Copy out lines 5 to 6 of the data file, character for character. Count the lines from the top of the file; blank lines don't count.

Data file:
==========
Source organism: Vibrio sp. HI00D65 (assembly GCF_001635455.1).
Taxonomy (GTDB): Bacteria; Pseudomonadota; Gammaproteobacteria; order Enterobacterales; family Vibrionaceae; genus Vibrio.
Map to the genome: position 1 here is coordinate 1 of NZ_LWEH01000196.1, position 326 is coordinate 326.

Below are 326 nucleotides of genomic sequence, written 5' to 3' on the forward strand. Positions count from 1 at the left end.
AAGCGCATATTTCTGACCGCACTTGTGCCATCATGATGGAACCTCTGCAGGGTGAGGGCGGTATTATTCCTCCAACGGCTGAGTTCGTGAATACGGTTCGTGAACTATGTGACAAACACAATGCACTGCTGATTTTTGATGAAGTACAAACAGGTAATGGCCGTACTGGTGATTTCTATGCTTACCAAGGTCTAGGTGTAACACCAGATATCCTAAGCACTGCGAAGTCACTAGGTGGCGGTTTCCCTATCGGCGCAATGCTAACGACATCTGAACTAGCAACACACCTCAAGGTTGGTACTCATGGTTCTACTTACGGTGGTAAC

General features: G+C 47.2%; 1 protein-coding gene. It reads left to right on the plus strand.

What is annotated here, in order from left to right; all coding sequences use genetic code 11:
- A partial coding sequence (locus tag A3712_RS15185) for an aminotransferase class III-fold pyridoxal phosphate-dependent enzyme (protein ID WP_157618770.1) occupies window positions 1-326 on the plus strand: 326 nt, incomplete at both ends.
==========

AAGCGCATATTTCTGACCGCACTTGTGCCATCATGATGGAACCTCTGCAGGGTGAGGGCGGTATTATTCCTCCAACGGCTGAGTTCGTGAATACGGTTCGTGAACTATGTGACAAACACAATGCACTGCTGATTTTTGATGAAGTACAAACAGGTAATGGCCGTACTGGTGATTTCTATGCTTACCAAGGTCTAGGTGTAACACCAGATATCCTAAGCACTGCGAAGTCACTAGGTGGCGGTTTCCCTATCGGCGCAATGCTAACGACATCTGAACTAGCAACACACCTCAAGGTTGGTACTCATGGTTCTACTTACGGTGGTAAC

General features: G+C 47.2%; 1 protein-coding gene. It reads left to right on the plus strand.